This week:

  • I tell you about my latest story, on the myth of the natural teacher.
  • I ask you to share your experiences about learning how to teach.
  • I point to articles about teaching you may have missed.

A Damaging Myth

As a reporter who covers teaching, I spend a disproportionate amount of time talking to innovators and experts. That’s understandable, I suppose, because I want to know what’s new, what’s on the horizon, and what ideas people have come up with to help solve longstanding problems.

But that can create an echo chamber in which it seems that every college has a top-notch teaching and learning center, every professor is experimenting with new ways of teaching, and every administrator has placed teaching excellence front and center on their list of priorities.

The truth, as many of you know, is that teaching is often given short shrift in academe. It starts in graduate school, where the emphasis remains on scholarship. It continues once faculty members arrive on campus to find that professional development is typically voluntary and often limited. As a result, many instructors learn through trial and error, often in the kinds of large introductory courses that are among the most challenging to teach. And it doesn’t help that the main measure of teaching effectiveness is often a review of student course evaluations, which are themselves flawed.

In my latest story, “The Damaging Myth of the Natural Teacher,” I explore the notion that effective teaching is an innate skill and not one that can be developed with time, experimentation, reflection, and coaching. The pervasiveness of that myth may explain the scattershot way in which teacher training is approached on many college campuses.

As I learned when talking to people at the forefront of efforts to change this dynamic, the lack of systems and supports for good teaching also puts students, and higher education as a whole, at risk. The general public is already skeptical of the value of higher education. The continued lack of emphasis on professional development, or a meaningful review and reward system for strong teaching, isn’t helping.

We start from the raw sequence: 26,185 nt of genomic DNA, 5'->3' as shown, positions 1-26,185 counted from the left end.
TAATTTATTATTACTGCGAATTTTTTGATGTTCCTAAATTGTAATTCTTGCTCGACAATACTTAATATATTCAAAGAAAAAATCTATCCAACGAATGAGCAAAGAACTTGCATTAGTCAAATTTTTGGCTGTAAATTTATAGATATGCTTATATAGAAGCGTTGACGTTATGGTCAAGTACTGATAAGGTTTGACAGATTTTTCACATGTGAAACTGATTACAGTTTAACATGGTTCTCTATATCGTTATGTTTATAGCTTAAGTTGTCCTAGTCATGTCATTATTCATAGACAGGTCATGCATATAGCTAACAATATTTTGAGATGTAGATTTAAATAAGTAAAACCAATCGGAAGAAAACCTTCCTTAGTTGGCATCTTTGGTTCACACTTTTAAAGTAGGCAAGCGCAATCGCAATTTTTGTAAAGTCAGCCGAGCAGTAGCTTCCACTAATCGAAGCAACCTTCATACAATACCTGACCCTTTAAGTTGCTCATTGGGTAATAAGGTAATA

One of the people I talked to, David Laude, a chemistry professor at the University of Texas at Austin, said he used to think his job in introductory courses was to weed out the weaker students. Only when he became an administrator did he realize that those who struggled most were also the most vulnerable, such as lower-income students and those who were the first in their family to attend college.

“How could I have been so clueless?” he asks now.

This story will eventually become part of a book I’m working on about rethinking the first two years of college. I plan to examine some of the sticky challenges facing higher education at a time of rapid demographic and economic change. How can general education become more dynamic, for example, to help prepare students for an increasingly complex world? Is it possible to use data and analytics to engineer a better education? And so on. I’m just embarking on this work now, so stay tuned. I look forward to sharing more of my findings in the coming months.

Tell Your Teaching Story

As I was reporting this story, I asked people to tell me about their own teaching experiences. Did they have an “aha” moment when they realized that what they thought they knew about teaching was all wrong? Did they feel like the time and energy they subsequently invested in becoming a better teacher was appreciated?

I learned a lot about how young faculty members are acculturated into academe, and how a person’s discipline, colleagues, and institution have a profound influence on teaching culture.

Do you have a story to tell about how you learned to become a better teacher? If so, I’d like to hear it. Drop me a line at beth.mcmurtrie@chronicle.com or fill out this Google form. I’ll share some of the responses in a future newsletter.

ICYMI

  • Everyone wants to know how freshmen are doing this year. So Beckie decided to follow two biology professors to see what it’s like, for professors and students, to return to the classroom. Read her incisive, in-depth take here.
  • Some professors don’t seem to realize the huge distance that first-generation students perceive between their professors and themselves, writes Mischa Willett, an assistant professor of English and writing at Seattle Pacific University, in a Chronicle advice piece. Here’s how to close the gap.

Thanks for reading Teaching. If you have suggestions or ideas, please feel free to email us at beckie.supiano@chronicle.com or beth.mcmurtrie@chronicle.com.

— Beth

Learn more about our Teaching newsletter, including how to contact us, at the Teaching newsletter archive page.